Alan M. Polansky, Ph.D.
Associate Professor

Most of Alan Polansky’s work has centered around two modern nonparametric methods: the bootstrap and smoothing methods. Nonparametric statistical methods attempt to find valid methods for statistical inference without making many assumptions about the underlying population. The bootstrap is a general methodology, developed by Bradley Efron in 1977, that replaces analytical calculations with computer-based simulations. Smoothing methods seek to replace parametric assumptions like linearity in regression with less restrictive assumptions such as the regression curve being differentiable.

Later, Alan developed an alternative approach to statistical problems that are usually solved using multiple comparison techniques. These methods involve a measure of confidence he developed in his 2007 book, Observed Confidence Levels: Theory and Application, published by CRC/Chapman and Hall.

His interest in asymptotic statistics culminated in the publication of his book, Introduction to Statistical Limit Theory, also published by CRC/Chapman and Hall.

Since that time, he has become interested in statistical analysis of data arising from networks and is currently considering Bayesian inference for stochastic processes on networks.

Alan joined NIU in 1995.

Selected Publications

Akakpo, R. M., Xia, M., and Polansky, A. M. (2019). Frequentist inference in insurance ratemaking models adjusting for misrepresentation. ASTIN Bulletin - The Journal of the International Actuarial Association.

Polansky, A. M., and Ghosh, S. (2016). Using observed confidence levels to perform principal component analyses. Communications in Statistics Series A: Theory and Methods, 45, 3596-3611.

Ghosh, S., and Polansky, A. M. (2016). New bootstrap confidence intervals for means of positively skewed distributions. Communications in Statistics Series A: Theory and Methods, 45, 6915-6927.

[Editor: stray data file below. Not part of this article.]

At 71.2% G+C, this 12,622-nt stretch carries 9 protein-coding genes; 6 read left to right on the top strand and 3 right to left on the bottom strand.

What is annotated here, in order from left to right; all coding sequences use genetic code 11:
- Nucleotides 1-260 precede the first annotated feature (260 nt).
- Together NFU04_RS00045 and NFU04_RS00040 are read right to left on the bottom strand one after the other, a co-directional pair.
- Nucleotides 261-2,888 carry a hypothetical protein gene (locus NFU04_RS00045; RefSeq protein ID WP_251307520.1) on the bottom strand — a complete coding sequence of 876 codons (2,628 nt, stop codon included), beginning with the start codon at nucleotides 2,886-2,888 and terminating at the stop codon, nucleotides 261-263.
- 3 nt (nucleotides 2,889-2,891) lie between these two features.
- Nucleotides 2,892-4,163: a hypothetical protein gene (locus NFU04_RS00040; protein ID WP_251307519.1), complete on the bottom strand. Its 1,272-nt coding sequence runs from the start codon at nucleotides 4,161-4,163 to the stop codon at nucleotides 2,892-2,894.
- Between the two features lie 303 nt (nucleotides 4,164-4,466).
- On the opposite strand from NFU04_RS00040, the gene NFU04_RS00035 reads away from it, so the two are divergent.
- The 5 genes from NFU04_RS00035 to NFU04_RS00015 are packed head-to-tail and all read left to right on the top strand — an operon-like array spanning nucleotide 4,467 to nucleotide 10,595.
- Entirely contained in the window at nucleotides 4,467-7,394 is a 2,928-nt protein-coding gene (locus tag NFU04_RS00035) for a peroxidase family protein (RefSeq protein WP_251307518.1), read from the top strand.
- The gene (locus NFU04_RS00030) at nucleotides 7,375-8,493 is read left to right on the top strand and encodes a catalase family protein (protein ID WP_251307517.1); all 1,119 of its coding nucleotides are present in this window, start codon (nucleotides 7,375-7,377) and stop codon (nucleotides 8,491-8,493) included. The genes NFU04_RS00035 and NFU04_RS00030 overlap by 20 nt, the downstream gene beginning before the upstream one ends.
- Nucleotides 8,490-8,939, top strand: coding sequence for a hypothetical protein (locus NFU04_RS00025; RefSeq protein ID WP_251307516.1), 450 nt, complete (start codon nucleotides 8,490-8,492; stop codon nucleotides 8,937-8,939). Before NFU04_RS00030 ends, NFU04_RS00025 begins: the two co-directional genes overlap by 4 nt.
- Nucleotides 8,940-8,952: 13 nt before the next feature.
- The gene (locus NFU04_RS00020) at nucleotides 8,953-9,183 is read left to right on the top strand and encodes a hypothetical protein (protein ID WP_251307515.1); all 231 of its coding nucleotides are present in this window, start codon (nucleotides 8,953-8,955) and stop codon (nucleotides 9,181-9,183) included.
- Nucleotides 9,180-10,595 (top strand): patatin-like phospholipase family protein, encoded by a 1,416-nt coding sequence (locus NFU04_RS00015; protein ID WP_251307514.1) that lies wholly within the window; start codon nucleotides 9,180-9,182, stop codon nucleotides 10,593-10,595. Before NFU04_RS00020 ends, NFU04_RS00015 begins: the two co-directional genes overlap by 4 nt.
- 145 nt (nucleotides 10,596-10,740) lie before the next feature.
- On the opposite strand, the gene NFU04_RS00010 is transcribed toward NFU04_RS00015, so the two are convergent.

Polansky, A. M., and Maple, A. (2014). Using Bayesian models to assess the capability of a manufacturing process in the presence of unobserved assignable causes. Quality Technology and Quantitative Management, 13, 139-164.

Ghosh, S., and Polansky, A. M. (2014). Smoothed and iterated bootstrap confidence regions for parameter vectors. Journal of Multivariate Analysis, 132, 171-182.

Polansky, A. M. (2011). Introduction to statistical limit theory. Boca Raton, FL: Chapman and Hall/CRC Press.

Polansky, A. M. (2007). Observed confidence levels: Theory and applications. Boca Raton, FL: Chapman and Hall/CRC Press.

Polansky, A. M. (2007). Detecting change-points in Markov chains. Computational Statistics and Data Analysis, 51, 6013-6026.

Polansky, A. M. (2003). Selecting the best treatment in designed experiments. Statistics in Medicine, 22, 3461-3471.

Polansky, A. M. (2000). A smooth nonparametric approach to multivariate process capability. Technometrics, 43, 199-211.

Polansky, A. M., and Schucany, W. R. (1997). Kernel smoothing to improve bootstrap confidence intervals. Journal of the Royal Statistical Society, Series B, 59, 821-838.

Honors Faculty Fellow (2022-2023)

As an Honors Faculty Fellow, Professor Polansky will teach a seminar on Data and Social Justice in fall 2022 in the University Honors Program. The Honors Faculty Fellowship program identifies faculty eager to teach innovative, exciting seminars of interest to highly-motivated students from across the university.


Alan Polansky

Alan M. Polansky
DuSable 359C

Office Hours: Mondays, Wednesdays, and Fridays from 9:00 a.m. to 9:50 a.m.

Curriculum Vitae (PDF)


  • Ph.D. Southern Methodist University
  • M.S. University of Texas at San Antonio
  • B.S. University of Texas at San Antonio